The Only North American Mountains That Blow Colorado Away
My parents were professional photographers, and not coincidentally I grew up in the shadow of the most gorgeous mountains in the hemisphere. Work took them up into the mountains, especially in the summer, and as a kid I’d tag along, hauling gear and loading film. Over time, the scenery made me the world’s most spoiled pack mule.
Don’t get me wrong -- spending time around Canada’s Rocky Mountains was a privilege. But it also ruined years of other natural sightseeing for me since. Sure, this place is pretty, I’ll tell myself now. But is it as pretty as Maligne Lake? Not a chance.
The Canadian Rockies stretch 900 miles northwest from the Montana border. They began forming around 80 million years ago, making them 400 million years younger than the Appalachians. Their relative youth shows in their sharper edges and rough faces that contrast beautifully with the smooth lines of the glacial lakes they hold. These can take on downright surreal colors thanks to the microscopic bits of ground-up mountain that come off a glacier when it melts.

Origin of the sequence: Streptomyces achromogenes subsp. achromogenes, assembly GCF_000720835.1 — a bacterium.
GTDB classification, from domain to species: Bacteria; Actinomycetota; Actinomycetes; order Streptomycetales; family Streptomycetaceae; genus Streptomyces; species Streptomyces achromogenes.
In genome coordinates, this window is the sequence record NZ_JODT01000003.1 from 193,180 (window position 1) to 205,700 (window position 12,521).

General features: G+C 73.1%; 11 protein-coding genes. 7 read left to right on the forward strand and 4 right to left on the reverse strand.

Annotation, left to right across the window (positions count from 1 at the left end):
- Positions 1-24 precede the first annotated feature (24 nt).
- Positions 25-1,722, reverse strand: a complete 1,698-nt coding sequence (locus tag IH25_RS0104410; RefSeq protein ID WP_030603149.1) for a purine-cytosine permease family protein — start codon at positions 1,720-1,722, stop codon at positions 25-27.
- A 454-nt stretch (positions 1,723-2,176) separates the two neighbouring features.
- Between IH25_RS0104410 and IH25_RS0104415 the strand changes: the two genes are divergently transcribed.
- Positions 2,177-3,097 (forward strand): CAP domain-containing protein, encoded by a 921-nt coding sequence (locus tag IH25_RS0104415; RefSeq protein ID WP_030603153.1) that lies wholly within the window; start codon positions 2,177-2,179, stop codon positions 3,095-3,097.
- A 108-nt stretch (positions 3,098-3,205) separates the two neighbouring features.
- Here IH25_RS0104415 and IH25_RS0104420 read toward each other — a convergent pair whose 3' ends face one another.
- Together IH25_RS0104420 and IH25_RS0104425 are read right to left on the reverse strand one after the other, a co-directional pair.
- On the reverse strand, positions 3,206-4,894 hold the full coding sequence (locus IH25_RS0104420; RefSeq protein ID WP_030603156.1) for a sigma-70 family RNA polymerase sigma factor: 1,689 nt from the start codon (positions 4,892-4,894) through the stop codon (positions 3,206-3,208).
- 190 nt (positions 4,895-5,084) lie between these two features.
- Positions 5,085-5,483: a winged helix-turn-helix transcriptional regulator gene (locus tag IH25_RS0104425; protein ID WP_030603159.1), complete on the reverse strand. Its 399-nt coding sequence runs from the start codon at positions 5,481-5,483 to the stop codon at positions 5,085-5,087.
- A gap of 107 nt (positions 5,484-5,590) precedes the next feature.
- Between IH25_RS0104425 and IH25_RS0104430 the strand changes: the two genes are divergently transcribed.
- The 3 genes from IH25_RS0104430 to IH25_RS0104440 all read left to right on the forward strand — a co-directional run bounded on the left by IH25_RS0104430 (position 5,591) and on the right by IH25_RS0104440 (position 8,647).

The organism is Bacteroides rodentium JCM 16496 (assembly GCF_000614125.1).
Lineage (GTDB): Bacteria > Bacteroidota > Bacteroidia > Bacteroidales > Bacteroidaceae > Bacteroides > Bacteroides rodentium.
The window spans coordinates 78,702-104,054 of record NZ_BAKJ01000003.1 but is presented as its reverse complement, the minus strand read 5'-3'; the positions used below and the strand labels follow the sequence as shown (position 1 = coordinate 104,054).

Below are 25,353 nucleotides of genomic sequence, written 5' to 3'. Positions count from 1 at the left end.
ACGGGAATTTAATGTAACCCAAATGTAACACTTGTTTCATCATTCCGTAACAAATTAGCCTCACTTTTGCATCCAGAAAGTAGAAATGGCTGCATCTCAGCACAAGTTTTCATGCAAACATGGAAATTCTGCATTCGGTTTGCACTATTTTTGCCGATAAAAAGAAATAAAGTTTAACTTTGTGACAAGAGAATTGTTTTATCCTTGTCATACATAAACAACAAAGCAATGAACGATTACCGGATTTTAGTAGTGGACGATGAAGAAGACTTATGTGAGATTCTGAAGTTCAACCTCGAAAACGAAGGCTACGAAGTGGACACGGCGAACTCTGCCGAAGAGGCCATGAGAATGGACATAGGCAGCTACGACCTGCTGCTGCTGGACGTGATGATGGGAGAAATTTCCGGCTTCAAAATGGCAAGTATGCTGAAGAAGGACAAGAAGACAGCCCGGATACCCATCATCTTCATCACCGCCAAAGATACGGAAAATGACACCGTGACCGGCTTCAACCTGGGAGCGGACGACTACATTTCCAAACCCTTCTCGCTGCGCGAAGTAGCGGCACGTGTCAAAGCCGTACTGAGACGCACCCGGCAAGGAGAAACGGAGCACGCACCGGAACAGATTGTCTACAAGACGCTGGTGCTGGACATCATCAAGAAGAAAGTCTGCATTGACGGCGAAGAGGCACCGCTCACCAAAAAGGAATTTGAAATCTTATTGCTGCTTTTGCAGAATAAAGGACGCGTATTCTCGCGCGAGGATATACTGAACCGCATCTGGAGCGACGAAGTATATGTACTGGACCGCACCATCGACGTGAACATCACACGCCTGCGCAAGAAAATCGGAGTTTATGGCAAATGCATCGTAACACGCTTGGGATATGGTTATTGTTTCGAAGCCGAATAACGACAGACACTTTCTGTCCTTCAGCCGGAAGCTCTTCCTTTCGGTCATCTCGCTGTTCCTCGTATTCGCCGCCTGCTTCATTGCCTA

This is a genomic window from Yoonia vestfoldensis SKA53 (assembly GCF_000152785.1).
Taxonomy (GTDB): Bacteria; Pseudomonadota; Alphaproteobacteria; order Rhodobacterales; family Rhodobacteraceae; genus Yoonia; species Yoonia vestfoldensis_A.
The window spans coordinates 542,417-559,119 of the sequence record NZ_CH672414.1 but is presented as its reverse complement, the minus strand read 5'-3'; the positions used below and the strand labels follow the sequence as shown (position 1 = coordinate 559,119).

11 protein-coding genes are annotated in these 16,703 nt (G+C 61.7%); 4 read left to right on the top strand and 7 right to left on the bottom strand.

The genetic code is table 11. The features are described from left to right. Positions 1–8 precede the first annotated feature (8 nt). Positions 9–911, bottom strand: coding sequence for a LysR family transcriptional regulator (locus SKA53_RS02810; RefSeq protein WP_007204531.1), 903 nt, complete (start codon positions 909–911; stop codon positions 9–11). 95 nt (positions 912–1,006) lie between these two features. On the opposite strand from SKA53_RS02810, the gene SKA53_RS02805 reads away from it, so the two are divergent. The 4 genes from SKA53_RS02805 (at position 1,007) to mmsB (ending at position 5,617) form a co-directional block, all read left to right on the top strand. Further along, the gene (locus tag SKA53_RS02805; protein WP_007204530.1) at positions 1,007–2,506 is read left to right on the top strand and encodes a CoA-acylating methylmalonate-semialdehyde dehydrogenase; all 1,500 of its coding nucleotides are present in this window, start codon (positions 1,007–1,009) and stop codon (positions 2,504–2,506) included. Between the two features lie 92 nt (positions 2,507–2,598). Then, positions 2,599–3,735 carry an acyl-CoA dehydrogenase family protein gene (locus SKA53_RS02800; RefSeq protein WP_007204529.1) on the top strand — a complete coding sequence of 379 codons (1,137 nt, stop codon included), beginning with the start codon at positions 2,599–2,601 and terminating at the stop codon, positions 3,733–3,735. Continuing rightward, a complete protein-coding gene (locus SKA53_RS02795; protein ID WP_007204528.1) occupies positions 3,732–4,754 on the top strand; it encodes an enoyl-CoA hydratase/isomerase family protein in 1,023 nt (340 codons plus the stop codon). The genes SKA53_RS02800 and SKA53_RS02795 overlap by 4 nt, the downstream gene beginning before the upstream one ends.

The lakes and peaks combined create gob-smacking scenery at any time of the year. But since a car is indispensable for visiting the Rockies, accessing their beauty is easiest in the warmer months, when the highways are clear. If the open road is calling you in the summer, a road trip to the Rockies is always a good idea. (Today’s exchange rate also makes it a great deal.) If you get in your car and go, here are the most beautiful views to chase.